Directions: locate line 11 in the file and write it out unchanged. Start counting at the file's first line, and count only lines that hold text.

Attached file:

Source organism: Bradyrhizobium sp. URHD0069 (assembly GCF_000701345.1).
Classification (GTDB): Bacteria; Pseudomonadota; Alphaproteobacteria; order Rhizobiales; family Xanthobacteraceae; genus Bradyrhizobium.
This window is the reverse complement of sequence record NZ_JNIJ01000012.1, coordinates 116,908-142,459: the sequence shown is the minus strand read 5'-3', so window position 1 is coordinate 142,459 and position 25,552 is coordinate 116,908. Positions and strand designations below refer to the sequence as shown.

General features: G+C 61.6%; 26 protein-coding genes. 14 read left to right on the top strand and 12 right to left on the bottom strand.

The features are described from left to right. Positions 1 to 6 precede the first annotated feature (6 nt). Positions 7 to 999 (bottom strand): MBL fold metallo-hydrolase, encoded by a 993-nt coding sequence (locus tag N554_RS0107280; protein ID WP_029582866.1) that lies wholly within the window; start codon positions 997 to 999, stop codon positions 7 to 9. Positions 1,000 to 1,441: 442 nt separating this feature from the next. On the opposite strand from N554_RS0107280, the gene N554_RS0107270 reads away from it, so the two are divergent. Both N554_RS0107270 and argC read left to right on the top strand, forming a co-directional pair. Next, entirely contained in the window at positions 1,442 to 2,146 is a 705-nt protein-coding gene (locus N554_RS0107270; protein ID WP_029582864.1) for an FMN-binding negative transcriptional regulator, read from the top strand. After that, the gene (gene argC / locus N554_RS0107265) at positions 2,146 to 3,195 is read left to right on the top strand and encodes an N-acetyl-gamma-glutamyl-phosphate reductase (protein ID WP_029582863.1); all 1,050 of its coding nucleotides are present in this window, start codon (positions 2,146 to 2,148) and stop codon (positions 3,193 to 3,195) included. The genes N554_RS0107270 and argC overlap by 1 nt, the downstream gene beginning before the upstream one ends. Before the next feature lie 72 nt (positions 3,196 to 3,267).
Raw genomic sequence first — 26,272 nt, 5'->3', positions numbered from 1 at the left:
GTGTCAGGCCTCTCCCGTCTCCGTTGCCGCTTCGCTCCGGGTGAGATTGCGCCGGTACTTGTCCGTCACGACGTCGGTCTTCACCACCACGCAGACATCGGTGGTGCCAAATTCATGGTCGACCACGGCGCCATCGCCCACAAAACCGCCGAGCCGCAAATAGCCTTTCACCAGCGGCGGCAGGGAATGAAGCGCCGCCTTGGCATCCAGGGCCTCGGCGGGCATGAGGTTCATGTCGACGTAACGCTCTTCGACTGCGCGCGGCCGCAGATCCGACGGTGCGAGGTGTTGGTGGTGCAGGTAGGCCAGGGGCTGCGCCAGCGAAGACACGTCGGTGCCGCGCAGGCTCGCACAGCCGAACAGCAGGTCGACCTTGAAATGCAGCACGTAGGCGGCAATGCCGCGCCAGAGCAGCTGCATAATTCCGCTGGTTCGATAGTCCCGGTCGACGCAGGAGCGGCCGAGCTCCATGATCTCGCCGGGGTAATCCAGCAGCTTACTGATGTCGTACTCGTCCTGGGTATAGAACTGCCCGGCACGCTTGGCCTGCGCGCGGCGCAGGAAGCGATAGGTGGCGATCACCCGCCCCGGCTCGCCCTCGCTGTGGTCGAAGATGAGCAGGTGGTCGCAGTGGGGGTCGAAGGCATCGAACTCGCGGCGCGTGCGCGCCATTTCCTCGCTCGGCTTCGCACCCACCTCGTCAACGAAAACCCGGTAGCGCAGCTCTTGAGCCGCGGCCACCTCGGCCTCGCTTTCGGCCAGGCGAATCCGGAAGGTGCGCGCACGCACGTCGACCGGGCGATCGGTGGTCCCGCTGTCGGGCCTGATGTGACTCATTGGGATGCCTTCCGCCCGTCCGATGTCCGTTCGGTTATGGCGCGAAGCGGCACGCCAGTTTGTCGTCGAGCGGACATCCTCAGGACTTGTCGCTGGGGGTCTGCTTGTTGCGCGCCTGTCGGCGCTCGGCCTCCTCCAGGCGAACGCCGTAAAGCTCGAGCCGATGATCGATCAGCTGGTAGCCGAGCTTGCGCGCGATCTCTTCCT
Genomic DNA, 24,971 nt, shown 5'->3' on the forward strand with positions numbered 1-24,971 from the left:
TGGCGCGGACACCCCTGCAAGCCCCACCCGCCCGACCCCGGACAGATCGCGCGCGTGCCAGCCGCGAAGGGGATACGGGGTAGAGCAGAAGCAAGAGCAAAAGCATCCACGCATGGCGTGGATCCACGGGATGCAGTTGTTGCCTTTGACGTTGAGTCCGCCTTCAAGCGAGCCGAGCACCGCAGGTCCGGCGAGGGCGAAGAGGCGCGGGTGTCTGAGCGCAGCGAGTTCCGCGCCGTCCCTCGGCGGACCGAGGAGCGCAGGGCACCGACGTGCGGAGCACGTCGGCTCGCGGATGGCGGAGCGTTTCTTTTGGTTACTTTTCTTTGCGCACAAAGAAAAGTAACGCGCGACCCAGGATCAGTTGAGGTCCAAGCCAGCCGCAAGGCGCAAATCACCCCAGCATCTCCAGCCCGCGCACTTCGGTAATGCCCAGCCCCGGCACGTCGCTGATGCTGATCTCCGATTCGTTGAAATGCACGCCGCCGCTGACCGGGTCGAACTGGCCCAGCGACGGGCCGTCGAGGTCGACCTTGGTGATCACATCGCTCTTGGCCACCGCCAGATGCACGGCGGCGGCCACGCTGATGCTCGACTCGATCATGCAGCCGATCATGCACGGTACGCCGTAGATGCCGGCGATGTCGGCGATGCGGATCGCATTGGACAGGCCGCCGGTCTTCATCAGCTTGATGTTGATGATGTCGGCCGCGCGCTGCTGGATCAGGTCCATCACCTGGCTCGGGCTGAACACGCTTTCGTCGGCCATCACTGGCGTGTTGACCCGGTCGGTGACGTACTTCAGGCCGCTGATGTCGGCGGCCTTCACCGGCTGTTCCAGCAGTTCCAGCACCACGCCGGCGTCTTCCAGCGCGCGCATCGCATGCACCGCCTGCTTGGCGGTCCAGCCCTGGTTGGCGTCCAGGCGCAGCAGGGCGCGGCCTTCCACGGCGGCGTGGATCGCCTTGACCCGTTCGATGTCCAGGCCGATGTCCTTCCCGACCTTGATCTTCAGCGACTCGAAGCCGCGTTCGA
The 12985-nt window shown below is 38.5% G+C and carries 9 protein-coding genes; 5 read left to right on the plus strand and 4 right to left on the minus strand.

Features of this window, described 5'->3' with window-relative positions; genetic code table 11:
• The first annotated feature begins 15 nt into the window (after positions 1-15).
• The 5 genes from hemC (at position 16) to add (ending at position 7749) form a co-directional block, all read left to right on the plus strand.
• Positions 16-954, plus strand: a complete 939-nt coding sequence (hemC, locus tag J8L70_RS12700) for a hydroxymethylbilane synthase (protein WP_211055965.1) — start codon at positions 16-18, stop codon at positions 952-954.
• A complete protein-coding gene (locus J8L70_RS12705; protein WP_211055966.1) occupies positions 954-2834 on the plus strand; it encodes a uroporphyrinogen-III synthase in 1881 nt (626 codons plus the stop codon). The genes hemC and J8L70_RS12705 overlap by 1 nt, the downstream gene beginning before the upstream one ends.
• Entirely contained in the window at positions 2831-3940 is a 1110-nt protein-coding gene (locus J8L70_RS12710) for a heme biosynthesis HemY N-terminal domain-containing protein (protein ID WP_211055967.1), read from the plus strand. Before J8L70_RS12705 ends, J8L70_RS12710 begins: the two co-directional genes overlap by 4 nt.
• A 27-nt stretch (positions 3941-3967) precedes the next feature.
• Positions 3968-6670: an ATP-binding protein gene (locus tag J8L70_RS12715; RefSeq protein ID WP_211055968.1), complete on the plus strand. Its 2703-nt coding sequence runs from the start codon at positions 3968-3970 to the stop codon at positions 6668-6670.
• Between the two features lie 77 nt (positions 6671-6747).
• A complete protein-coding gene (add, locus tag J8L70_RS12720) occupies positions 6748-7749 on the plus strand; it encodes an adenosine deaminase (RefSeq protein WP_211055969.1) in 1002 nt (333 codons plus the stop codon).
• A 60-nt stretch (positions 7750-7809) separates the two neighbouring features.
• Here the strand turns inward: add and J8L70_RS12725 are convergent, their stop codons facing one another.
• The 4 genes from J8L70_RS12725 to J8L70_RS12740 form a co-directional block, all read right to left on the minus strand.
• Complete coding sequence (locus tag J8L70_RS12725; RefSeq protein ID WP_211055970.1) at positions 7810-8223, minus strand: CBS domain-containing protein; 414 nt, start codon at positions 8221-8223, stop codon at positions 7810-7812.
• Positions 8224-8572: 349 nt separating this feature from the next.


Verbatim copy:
Features of this window, described 5'->3' with window-relative positions; genetic code table 11: